Much has been made of Kyle Orton‘s game-losing interception, and it was an awful throw. But Cowboys czar Jerry Jones was correct in stating that they couldn’t have expected a better performance from Orton, who helped to keep the team in the game with his 358 passing yards. The Cowboys are being heavily criticized for only running the ball 17 times with an RB, but all 17 runs were by DeMarco Murray, who was actually ineffective with an average of three yards per carry. Murray is undervalued and has been good all year, but I don’t think you can point any fingers. The Eagles are the better team, and the better team won. The Cowboys, however, should be proud that they kept things within two, but they have to make plenty of changes on defense in the offseason. And Miles Austin? I would be surprised if he sticks around.

As for the Eagles, LeSean McCoy has asserted himself as the clear No. 2 back in the NFL behind Adrian Peterson, and Nick Foles had a solid outing in a big game. The Cowboys sought to put as much pressure as possible on Foles, but he delivered a quality performance. Hopefully Brandon Boykin gets some more press after his interception, which was his sixth of the year. He’s been a huge bright spot in the Eagles secondary, and he’s one of the best players on the Eagles D. Just because he’s a nickel corner doesn’t mean you should overlook what he’s done.


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  • anon76returns

    Careful with the distinction between “quarterback rating” (ESPN’s strange, proprietary statistic) and “passer rating”, which is what I think you meant most of the time in the article.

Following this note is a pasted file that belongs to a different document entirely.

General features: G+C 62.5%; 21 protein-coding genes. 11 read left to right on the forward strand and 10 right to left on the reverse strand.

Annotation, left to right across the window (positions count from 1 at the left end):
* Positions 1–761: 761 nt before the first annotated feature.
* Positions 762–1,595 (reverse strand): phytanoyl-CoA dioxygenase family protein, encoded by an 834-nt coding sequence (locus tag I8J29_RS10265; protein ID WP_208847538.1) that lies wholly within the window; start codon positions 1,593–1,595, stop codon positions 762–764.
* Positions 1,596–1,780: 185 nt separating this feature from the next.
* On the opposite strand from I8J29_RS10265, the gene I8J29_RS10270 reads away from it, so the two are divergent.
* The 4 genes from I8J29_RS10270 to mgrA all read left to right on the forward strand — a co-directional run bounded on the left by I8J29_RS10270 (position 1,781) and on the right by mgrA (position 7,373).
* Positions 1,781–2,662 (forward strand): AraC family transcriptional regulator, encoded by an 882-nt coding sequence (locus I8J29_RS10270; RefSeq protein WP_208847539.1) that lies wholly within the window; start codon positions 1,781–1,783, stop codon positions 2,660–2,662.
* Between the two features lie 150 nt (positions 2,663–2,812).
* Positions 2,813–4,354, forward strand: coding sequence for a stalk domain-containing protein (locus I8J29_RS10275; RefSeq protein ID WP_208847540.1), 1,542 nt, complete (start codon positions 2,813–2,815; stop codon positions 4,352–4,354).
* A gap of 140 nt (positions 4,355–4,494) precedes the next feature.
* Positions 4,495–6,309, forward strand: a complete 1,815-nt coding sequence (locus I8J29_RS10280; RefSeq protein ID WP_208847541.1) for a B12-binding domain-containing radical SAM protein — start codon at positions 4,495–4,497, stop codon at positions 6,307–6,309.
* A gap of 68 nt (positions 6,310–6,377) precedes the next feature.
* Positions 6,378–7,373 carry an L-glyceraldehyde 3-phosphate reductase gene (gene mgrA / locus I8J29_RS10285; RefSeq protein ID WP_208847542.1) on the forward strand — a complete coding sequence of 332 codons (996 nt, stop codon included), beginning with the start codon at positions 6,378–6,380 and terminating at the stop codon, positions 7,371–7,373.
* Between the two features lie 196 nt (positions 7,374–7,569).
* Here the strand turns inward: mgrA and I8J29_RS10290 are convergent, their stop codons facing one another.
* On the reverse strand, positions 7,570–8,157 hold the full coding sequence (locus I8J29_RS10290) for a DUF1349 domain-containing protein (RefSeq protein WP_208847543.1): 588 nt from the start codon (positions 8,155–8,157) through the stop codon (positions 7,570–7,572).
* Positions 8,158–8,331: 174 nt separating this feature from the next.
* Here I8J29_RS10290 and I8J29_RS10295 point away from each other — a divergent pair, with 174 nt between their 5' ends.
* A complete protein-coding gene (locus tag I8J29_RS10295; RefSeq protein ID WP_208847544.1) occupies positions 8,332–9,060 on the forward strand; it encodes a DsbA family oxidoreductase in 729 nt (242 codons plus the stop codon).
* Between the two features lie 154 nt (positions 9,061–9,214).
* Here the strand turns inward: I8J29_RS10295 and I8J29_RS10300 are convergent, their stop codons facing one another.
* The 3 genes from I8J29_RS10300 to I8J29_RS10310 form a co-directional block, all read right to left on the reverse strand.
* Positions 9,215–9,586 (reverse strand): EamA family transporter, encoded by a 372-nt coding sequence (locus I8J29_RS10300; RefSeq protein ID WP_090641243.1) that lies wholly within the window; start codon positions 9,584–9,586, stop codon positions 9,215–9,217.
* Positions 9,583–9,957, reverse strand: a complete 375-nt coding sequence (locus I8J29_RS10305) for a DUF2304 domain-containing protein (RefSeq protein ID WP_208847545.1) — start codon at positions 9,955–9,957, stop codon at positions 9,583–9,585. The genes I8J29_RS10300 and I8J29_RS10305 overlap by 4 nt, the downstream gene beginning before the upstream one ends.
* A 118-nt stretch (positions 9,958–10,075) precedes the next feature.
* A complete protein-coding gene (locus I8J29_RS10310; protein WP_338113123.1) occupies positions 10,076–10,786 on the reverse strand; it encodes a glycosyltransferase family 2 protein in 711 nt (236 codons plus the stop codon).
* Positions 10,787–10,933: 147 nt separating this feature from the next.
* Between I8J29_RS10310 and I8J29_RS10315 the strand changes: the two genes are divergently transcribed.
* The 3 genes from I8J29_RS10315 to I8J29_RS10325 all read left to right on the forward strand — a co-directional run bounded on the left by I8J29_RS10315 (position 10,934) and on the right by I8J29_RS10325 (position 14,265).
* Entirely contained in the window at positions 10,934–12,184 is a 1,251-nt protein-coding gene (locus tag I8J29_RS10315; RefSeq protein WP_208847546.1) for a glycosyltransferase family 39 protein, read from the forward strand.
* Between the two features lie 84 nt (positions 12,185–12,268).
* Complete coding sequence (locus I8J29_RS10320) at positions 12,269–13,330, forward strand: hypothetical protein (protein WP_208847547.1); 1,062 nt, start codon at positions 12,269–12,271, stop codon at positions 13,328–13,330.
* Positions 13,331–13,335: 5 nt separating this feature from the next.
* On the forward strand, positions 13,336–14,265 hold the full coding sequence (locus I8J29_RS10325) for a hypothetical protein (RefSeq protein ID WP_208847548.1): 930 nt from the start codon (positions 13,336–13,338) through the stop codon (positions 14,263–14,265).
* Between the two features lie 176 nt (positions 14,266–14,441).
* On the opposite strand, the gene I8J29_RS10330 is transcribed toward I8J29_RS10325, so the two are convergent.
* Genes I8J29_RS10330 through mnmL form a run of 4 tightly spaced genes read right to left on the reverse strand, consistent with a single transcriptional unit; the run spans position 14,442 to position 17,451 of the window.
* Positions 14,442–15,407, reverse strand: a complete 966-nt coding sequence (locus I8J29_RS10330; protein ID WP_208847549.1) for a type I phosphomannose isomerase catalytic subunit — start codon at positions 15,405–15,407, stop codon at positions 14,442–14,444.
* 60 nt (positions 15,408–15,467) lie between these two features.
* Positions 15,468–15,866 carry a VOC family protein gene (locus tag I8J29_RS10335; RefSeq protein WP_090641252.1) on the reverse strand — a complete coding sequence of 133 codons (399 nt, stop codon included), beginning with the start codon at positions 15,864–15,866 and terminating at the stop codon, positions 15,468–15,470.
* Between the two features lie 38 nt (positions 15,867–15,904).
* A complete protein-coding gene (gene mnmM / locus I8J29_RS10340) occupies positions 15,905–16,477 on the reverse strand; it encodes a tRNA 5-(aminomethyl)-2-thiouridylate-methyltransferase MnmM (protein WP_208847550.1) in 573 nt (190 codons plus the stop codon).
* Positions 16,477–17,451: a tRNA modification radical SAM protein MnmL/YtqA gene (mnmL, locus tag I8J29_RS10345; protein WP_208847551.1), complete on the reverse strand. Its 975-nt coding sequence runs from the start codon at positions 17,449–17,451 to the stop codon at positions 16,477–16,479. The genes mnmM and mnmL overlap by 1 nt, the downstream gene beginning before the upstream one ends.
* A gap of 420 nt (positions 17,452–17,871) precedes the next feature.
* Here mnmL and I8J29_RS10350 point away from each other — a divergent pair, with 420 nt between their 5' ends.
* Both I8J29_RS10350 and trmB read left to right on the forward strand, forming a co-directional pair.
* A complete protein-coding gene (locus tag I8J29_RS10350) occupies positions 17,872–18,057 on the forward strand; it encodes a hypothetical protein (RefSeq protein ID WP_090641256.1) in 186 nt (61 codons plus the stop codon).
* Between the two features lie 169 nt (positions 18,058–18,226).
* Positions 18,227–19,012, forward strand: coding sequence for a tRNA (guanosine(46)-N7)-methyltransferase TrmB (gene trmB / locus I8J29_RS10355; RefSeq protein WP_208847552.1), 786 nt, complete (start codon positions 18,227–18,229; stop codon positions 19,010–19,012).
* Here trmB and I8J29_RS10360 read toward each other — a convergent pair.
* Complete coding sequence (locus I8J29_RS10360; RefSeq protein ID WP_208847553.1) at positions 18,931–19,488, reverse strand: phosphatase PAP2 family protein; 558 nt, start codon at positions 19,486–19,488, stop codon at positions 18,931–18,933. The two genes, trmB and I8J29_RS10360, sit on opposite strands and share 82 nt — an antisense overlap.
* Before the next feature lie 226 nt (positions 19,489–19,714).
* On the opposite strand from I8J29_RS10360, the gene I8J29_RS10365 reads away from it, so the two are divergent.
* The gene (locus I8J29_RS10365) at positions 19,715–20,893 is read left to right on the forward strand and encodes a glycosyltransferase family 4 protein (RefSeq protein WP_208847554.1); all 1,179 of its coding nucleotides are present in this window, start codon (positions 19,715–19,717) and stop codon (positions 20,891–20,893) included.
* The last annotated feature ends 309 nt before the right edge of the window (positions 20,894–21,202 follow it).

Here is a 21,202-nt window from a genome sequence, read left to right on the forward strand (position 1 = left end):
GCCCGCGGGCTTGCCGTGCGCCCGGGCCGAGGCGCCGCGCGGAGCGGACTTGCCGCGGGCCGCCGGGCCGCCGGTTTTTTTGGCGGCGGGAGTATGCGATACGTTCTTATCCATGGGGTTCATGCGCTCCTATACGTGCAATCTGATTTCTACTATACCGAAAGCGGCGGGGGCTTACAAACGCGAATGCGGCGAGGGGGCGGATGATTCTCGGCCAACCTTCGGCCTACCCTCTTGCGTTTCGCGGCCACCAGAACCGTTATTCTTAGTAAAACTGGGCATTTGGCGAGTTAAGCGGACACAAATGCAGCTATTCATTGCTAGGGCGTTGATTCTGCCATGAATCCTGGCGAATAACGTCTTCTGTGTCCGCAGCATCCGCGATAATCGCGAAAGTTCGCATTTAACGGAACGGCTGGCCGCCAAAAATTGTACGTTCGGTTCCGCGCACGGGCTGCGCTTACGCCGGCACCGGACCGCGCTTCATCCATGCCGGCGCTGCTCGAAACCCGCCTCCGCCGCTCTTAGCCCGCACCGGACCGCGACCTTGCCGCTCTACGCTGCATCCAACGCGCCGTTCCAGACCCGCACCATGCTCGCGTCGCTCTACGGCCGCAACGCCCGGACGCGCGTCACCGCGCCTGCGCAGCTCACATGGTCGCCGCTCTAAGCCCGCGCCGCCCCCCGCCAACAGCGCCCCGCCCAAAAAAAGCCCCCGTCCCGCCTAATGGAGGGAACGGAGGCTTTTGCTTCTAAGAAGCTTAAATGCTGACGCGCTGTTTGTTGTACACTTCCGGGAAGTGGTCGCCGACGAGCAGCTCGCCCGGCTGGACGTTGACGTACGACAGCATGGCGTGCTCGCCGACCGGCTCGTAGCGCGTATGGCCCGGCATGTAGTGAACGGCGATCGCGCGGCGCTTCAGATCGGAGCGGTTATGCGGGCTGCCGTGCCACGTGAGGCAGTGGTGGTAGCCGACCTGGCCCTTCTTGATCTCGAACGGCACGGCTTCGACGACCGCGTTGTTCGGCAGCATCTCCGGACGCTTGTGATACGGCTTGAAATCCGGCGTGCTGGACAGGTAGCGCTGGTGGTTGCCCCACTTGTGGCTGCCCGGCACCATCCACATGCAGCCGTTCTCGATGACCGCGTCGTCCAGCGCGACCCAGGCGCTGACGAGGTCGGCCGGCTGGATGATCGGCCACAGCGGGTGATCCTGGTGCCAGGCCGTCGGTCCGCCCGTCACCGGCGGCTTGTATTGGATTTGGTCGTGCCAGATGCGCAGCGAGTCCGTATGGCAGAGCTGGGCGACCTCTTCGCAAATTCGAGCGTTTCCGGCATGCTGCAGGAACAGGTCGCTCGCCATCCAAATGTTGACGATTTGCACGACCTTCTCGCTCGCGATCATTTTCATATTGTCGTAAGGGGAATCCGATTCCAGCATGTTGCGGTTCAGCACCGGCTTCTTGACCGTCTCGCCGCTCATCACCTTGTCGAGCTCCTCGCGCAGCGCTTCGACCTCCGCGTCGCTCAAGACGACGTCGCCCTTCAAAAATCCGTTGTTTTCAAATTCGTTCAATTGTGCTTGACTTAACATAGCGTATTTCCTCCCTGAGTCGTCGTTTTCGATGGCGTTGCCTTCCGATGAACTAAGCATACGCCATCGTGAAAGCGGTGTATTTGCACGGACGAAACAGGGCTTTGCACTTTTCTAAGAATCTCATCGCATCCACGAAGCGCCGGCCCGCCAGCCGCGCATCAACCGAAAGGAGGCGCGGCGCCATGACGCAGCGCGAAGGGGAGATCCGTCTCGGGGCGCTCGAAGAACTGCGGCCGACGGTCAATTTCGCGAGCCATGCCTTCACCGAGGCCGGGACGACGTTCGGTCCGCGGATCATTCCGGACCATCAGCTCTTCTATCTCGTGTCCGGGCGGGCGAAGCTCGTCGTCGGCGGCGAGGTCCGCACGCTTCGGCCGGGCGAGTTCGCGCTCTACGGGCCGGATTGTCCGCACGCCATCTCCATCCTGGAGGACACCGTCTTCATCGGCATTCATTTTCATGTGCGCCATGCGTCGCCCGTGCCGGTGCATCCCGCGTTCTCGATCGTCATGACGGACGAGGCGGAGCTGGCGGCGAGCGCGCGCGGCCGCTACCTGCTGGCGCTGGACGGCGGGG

One last plug of the Broncos’ much maligned-D:
    Over the last 4 games, the D gave up more than 255 yards only once, and never gave up more than 200 yards passing.
    Of the 82 points given up in those games, 17 came from drives<20 yards or in garbage time, meaning the starting D held opponents to 13.75 points/game.
    Facing 4 teams that averaged 352 yards off/game, the Broncos gave up 272 yards/game.
    Facing 4 teams that averaged 119 yards/game and 4.2 yards/carry, the D gave up 106 yards/game and 3.8 yards/carry.
    Facing 4 teams that averaged 234 yards pass/game, 6.7 yards/attempts, and a 82 passer rating, the Broncos gave up 166 yards/game, 6.0 yards/attempt, and a 78 passer rating (which was helped considerably by Pryor's 2 garbage time TDs).

    Those stats would all be leading the league, or at least in the top 3 if carried out over the season. To put it in more perspective, the same teams against (respectively) San Francisco, Kansas City, Seattle, and Indianapolis (all playoff bound teams with a top 10 scoring/yardage/both defense) put up 137 more passing yards per game, 18 more rushing yards per game, and 3 more points per game.
    All things being said, I'm actually feeling pretty good about how the Broncos' D is playing going into the postseason.